3. The NFL has helped take to the Supreme Court the American Needle case, which is scheduled to be heard next week. The union believes one of the reasons the league has been moving so slowly on the CBA negotiations is that it's waiting to see what happens in American Needle, where a win for the league could conceivably broaden the league's antitrust exemption to the point where it might not even have to bargain collectively with its players. The league is currently exempt from antitrust laws for purposes of negotiating its broadcasting contracts, and this particular case applies to licensing. But since the NFL joined American Needle's appeal even after winning the lower-court case, the union's fear is that the league believes it can score a big enough victory in the Supreme Court to give it "single-entity" status in such matters as determining player salaries -- i.e., the league itself could set the salaries instead of allowing players to negotiate them individually with the different teams. This case is of grave enough concern to other sports unions that the MLB and NBA players unions have offered support to the NFLPA in preparing for the case.

4. Smith's letter claims the league has asked the players to give back 18 percent of their portion of the overall revenue pot in the first year of the new CBA. There's a lot of debate about the overall revenue figures and how much each side gets. The popular notion is that the players get about 60 percent and the owners 40 percent of the league's $8.5 billion total revenue. But sources close to the situation say the pool that's actually split is only about $7.5 billion. The players get 60 percent of that, which amounts to about 53 percent of the gross. And if they gave back 18 percent of what they already have, they'd be down to about 43 percent of the gross. The union doesn't consider that a reasonable proposal. In fact, they believe the league is overreaching to an extent that only a side that was willing to cancel games or a season to get what it wants would overreach.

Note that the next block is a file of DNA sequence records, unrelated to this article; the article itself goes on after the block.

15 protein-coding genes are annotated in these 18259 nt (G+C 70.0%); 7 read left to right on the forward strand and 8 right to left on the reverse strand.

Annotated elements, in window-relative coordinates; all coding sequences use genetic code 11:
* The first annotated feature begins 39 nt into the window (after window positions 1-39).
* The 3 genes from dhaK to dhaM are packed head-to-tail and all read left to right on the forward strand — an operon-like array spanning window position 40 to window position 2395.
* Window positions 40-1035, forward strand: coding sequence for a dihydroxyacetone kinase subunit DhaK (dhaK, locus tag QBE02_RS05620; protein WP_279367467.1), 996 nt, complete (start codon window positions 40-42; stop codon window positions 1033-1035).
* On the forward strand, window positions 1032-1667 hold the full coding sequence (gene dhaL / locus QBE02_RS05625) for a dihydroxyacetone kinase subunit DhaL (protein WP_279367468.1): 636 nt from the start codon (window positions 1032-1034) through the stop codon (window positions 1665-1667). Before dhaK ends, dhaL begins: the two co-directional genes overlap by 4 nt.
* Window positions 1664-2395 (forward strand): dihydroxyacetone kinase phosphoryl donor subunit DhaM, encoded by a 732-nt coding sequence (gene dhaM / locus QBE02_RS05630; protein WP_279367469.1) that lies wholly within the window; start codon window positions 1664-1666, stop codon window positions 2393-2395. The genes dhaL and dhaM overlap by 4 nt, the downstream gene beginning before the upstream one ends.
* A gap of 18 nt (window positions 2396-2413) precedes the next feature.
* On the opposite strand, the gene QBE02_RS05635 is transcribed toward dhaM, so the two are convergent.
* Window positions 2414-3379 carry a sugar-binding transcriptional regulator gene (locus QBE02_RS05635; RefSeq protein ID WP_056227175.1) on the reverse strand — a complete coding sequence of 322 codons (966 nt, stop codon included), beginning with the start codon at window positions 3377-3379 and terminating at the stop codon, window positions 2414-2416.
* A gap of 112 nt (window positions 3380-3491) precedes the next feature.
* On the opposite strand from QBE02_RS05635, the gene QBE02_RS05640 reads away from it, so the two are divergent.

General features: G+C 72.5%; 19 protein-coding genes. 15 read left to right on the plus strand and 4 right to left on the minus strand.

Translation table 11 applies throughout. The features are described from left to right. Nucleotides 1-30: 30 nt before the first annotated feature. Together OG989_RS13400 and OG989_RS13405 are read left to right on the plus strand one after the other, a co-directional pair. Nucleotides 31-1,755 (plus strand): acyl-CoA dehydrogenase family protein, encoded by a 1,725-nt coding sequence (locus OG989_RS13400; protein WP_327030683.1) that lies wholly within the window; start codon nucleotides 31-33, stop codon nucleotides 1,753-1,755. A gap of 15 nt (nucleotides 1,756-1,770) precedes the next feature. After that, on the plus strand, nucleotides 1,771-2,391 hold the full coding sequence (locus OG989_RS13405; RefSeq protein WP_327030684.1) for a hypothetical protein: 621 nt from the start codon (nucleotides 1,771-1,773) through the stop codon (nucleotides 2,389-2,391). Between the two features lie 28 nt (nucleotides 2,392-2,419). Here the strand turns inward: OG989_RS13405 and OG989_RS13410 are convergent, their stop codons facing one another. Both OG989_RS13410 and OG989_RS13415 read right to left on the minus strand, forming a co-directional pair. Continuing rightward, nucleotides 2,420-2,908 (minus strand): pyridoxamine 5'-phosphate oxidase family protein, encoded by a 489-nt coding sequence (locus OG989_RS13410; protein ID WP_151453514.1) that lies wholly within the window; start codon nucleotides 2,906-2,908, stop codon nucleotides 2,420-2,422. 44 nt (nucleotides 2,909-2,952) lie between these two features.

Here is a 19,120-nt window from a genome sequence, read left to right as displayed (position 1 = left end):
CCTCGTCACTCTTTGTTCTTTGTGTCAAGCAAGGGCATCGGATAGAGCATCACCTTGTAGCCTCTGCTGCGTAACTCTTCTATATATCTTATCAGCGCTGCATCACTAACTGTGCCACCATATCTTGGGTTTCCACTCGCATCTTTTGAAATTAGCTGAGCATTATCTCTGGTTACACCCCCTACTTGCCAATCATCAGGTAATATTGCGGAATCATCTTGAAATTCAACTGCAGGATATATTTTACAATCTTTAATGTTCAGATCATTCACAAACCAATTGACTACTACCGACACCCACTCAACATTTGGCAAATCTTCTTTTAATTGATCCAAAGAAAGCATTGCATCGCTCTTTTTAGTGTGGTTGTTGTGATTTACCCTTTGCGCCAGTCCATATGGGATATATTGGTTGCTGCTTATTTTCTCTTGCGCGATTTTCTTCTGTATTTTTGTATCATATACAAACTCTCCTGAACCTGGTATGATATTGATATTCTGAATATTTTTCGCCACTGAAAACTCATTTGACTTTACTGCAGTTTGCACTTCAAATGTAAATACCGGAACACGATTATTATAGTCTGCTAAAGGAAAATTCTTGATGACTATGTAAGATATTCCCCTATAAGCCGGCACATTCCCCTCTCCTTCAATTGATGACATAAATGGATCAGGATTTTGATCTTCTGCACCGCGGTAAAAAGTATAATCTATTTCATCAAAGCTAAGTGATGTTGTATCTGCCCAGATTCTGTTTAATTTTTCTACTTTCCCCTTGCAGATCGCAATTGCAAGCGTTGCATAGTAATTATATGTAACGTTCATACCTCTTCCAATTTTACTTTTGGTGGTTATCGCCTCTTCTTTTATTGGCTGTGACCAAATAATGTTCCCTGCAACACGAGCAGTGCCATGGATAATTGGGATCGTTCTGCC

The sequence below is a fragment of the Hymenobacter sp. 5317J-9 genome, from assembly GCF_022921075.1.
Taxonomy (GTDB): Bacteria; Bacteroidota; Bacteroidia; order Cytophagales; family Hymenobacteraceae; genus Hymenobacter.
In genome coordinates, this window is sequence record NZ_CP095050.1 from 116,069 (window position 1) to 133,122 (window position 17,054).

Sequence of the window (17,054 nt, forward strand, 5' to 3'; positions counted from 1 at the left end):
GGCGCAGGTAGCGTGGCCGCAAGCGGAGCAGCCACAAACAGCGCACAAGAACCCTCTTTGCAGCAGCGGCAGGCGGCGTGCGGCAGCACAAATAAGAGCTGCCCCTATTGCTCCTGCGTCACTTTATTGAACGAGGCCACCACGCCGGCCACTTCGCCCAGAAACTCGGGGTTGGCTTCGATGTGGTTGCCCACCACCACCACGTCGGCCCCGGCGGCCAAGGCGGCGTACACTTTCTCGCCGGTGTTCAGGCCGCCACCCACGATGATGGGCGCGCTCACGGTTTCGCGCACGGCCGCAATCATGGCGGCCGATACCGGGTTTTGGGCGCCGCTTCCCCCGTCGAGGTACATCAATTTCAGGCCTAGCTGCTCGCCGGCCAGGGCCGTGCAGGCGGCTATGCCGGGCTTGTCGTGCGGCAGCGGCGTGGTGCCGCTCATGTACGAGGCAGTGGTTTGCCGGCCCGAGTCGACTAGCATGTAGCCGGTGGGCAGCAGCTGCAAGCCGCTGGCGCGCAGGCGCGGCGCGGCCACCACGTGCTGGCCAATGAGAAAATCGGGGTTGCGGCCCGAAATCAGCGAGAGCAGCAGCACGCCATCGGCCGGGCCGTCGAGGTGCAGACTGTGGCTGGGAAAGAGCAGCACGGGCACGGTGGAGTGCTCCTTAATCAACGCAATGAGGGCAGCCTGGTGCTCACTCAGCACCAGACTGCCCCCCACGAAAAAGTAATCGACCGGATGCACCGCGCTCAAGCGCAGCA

5. The union believes the league is attempting to divide players on issues such as a rookie wage scale (which has public support and the ability to rile up veterans when they see what the top draft picks get, but which the union opposes on its face), and that it's using the issue of retired players as a wedge issue. By offering to use part of their desired savings as a fund for retired players, the league could well be trying to get the retired guys on their side against a union the retirees already distrust due to years of perceived neglect by the previous NFLPA administration.

The union and the players insist they will not go on strike. They say they liked the current CBA (which was supposed to run through 2012) and that the owners won't tell them why they opted out of it. They want the public to know that any work stoppage would be owner-driven and not player-driven. But unless they can get public support (or congressional support, which they're working on) on their side, it's hard to see how they have a whole lot of leverage on these issues. And by stonewalling so far in the negotiations, the NFL is acting as if it knows that -- as if it knows it will eventually get everything it wants. No matter what it has to do to get there.

http://nfl.fanhouse.com/2010/01/05/lockout-in-2011-looks-likely-as-nfl-labor-talks-stall/

GoHAM
01-05-2010, 04:30 PM
Item #3 is by far the most interesting thing in the article. If the NFL wins that ruling the entire sports world is significantly changed. Big time.

Sodak
01-05-2010, 04:54 PM
I wonder who the bottom eight revenue teams are?

Ziggy
01-05-2010, 05:00 PM
I wonder who the bottom eight revenue teams are?

8. Jacksonville Jaguars

Broncos_OTM
01-05-2010, 05:10 PM
ill take a stab at it. Buffalo, Jacksonville, San Diego, Minnesota, Atlanta, Tampa Bay, Carolina Cincinati. just guessing. maybe cleveland.

bombay
01-05-2010, 06:16 PM
The owners are determined. They'll have their way or we'll see a lockout in '11.